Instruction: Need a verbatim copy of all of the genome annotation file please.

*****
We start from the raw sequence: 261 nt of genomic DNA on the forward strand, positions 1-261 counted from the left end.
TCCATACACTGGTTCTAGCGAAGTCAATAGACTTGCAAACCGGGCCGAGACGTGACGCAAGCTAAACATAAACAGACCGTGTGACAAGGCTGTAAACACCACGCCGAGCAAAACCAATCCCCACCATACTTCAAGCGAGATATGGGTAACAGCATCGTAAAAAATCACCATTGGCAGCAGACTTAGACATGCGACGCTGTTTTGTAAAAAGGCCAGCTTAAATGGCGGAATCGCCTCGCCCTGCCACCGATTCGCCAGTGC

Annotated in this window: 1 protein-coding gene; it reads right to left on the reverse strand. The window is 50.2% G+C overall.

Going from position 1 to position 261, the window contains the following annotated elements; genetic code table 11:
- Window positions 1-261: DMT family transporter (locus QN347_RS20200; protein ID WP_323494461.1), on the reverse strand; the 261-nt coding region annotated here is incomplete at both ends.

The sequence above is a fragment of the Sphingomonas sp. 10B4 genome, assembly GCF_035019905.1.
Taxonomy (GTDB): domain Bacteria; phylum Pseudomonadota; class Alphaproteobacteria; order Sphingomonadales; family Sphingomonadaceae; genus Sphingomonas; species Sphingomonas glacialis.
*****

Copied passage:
We start from the raw sequence: 261 nt of genomic DNA on the forward strand, positions 1-261 counted from the left end.
TCCATACACTGGTTCTAGCGAAGTCAATAGACTTGCAAACCGGGCCGAGACGTGACGCAAGCTAAACATAAACAGACCGTGTGACAAGGCTGTAAACACCACGCCGAGCAAAACCAATCCCCACCATACTTCAAGCGAGATATGGGTAACAGCATCGTAAAAAATCACCATTGGCAGCAGACTTAGACATGCGACGCTGTTTTGTAAAAAGGCCAGCTTAAATGGCGGAATCGCCTCGCCCTGCCACCGATTCGCCAGTGC

Annotated in this window: 1 protein-coding gene; it reads right to left on the reverse strand. The window is 50.2% G+C overall.

Going from position 1 to position 261, the window contains the following annotated elements; genetic code table 11:
- Window positions 1-261: DMT family transporter (locus QN347_RS20200; protein ID WP_323494461.1), on the reverse strand; the 261-nt coding region annotated here is incomplete at both ends.

The sequence above is a fragment of the Sphingomonas sp. 10B4 genome, assembly GCF_035019905.1.
Taxonomy (GTDB): domain Bacteria; phylum Pseudomonadota; class Alphaproteobacteria; order Sphingomonadales; family Sphingomonadaceae; genus Sphingomonas; species Sphingomonas glacialis.